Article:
Just in time for Thanksgiving, here’s Tullian’s first talk from Houston. The man does not shy away from vulnerability! PtL:
p.s. She said yes.
Just in time for the Thanksgiving holiday (and a much-needed reprieve for our office!) comes this devotion in today’s spot, from Jonathan Mumme–a reminder of the gift we have that holds the whole thing together.
Command and teach these things. Let no one despise you for your youth, but set the believers an example in speech, in conduct, in love, in faith, in purity. Until I come, devote yourself to the public reading of Scripture, to exhortation, to teaching. Do not neglect the gift [charisma] you have, which was given you by prophecy when the council of elders laid their hands on you. Practice these things, immerse yourself in them, so that all may see your progress. Keep a close watch on yourself and on the teaching. Persist in this, for by so doing you will save both yourself and your hearers. (1 Timothy 4:11-16, ESV)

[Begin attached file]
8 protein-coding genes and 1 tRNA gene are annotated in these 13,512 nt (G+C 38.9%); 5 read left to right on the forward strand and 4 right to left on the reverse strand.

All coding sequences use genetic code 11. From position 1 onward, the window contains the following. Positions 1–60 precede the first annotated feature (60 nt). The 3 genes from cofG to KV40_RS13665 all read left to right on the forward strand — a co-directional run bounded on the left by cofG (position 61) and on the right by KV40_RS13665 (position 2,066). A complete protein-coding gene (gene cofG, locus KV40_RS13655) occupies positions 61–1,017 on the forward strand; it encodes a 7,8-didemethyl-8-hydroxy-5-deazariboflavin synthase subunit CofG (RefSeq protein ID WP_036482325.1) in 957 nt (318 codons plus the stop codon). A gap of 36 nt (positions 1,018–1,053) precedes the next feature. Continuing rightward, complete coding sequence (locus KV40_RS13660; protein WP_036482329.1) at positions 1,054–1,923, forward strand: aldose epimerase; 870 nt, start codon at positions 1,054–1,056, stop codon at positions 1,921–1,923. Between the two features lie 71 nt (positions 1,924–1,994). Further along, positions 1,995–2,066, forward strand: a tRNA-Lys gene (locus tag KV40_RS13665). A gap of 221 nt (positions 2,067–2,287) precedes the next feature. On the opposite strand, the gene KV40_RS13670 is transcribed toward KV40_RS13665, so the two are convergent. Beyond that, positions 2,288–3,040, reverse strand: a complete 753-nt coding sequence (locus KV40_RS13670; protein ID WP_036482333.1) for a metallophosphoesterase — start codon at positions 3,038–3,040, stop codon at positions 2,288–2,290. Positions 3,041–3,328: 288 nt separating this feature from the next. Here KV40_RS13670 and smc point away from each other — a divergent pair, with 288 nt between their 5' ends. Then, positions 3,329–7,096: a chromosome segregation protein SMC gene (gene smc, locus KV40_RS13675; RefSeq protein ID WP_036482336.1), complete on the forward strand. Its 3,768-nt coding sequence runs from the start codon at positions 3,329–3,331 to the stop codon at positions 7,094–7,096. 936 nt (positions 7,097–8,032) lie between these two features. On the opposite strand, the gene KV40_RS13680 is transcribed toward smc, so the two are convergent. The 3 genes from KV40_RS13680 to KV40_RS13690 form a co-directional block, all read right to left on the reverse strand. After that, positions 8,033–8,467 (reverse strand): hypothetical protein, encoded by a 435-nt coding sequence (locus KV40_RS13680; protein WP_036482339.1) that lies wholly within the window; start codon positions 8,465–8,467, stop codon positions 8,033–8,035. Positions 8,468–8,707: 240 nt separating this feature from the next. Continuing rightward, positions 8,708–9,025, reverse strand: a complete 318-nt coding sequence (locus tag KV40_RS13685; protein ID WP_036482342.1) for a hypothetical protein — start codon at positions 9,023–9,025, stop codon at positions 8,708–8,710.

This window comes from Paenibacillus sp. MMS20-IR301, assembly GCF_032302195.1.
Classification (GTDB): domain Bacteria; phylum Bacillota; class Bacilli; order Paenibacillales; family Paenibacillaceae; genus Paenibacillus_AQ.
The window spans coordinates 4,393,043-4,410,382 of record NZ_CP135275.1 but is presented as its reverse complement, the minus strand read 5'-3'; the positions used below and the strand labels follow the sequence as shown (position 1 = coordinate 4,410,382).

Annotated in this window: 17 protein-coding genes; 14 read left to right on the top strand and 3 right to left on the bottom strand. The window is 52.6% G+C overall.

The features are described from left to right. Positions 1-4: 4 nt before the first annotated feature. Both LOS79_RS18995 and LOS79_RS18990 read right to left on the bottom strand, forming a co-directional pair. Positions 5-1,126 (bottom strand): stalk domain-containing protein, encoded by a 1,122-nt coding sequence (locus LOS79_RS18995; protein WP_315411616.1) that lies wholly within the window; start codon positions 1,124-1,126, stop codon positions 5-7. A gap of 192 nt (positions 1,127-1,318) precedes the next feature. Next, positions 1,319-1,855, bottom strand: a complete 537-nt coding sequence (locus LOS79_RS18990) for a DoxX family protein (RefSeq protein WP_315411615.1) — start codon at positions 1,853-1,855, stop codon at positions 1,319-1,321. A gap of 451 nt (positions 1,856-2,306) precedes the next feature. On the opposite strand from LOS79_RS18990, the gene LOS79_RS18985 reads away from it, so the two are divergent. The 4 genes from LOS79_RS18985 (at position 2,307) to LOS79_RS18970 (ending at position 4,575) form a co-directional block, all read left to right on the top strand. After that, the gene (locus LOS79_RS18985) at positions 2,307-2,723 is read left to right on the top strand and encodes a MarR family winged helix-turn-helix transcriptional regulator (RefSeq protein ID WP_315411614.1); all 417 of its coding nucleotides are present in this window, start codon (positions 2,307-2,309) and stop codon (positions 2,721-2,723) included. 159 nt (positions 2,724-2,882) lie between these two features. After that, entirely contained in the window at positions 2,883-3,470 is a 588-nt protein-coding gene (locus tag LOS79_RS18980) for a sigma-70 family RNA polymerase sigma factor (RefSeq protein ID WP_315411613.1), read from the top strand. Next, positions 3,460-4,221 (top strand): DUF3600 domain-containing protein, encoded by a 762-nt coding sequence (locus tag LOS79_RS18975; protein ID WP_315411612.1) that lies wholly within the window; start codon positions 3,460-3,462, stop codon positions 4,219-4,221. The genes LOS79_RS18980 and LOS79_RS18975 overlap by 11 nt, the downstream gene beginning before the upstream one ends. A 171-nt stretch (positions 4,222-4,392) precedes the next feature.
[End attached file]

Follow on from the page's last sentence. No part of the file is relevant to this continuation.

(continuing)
Poor Timothy—what a load! Paul, his “father in the faith,” has left town, sticking him with quite the laundry list. And yet that sounds an awful lot like typical Christianity, doesn’t it? Taking the burden from your shoulders and laying a dozen in its place. Hit atonement like a drive-thru, and with that bag in hand, speed off to the highway of “the Christian life” of moral responsibility, Scripture reading, character-building. Christianity somehow became a life of holy burdens.
There in the middle of all that is given him to do, though, is that which is given to him wholly and fully. The sine qua non—neglect it and it will all fall apart—is the charisma (gift) in him.